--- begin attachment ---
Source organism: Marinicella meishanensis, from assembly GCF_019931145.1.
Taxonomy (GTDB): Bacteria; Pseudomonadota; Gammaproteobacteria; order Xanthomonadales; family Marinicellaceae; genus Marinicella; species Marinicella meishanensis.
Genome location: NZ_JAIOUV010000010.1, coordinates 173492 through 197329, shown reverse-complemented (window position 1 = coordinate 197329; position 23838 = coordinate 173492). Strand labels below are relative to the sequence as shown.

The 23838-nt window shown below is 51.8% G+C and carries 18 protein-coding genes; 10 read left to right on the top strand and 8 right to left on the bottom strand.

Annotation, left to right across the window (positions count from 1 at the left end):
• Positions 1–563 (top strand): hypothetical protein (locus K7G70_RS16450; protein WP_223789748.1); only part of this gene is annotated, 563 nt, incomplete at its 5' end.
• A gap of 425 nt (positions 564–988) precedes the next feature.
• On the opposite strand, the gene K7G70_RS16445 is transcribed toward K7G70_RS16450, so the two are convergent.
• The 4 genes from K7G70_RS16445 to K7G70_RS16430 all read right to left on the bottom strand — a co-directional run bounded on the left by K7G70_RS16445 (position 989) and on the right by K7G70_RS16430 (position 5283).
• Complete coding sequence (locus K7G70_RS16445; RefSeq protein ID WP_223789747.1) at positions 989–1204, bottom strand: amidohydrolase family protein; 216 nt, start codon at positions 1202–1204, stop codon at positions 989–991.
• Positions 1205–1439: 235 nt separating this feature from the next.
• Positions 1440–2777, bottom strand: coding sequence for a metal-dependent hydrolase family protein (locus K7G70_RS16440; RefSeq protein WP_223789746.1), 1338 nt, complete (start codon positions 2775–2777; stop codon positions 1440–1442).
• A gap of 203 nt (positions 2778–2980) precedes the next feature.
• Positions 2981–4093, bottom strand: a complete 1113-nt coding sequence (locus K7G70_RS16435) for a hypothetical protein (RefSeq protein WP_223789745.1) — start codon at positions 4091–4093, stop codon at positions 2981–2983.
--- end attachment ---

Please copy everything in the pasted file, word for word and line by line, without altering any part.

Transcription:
Source organism: Marinicella meishanensis, from assembly GCF_019931145.1.
Taxonomy (GTDB): Bacteria; Pseudomonadota; Gammaproteobacteria; order Xanthomonadales; family Marinicellaceae; genus Marinicella; species Marinicella meishanensis.
Genome location: NZ_JAIOUV010000010.1, coordinates 173492 through 197329, shown reverse-complemented (window position 1 = coordinate 197329; position 23838 = coordinate 173492). Strand labels below are relative to the sequence as shown.

The 23838-nt window shown below is 51.8% G+C and carries 18 protein-coding genes; 10 read left to right on the top strand and 8 right to left on the bottom strand.

Annotation, left to right across the window (positions count from 1 at the left end):
• Positions 1–563 (top strand): hypothetical protein (locus K7G70_RS16450; protein WP_223789748.1); only part of this gene is annotated, 563 nt, incomplete at its 5' end.
• A gap of 425 nt (positions 564–988) precedes the next feature.
• On the opposite strand, the gene K7G70_RS16445 is transcribed toward K7G70_RS16450, so the two are convergent.
• The 4 genes from K7G70_RS16445 to K7G70_RS16430 all read right to left on the bottom strand — a co-directional run bounded on the left by K7G70_RS16445 (position 989) and on the right by K7G70_RS16430 (position 5283).
• Complete coding sequence (locus K7G70_RS16445; RefSeq protein ID WP_223789747.1) at positions 989–1204, bottom strand: amidohydrolase family protein; 216 nt, start codon at positions 1202–1204, stop codon at positions 989–991.
• Positions 1205–1439: 235 nt separating this feature from the next.
• Positions 1440–2777, bottom strand: coding sequence for a metal-dependent hydrolase family protein (locus K7G70_RS16440; RefSeq protein WP_223789746.1), 1338 nt, complete (start codon positions 2775–2777; stop codon positions 1440–1442).
• A gap of 203 nt (positions 2778–2980) precedes the next feature.
• Positions 2981–4093, bottom strand: a complete 1113-nt coding sequence (locus K7G70_RS16435) for a hypothetical protein (RefSeq protein WP_223789745.1) — start codon at positions 4091–4093, stop codon at positions 2981–2983.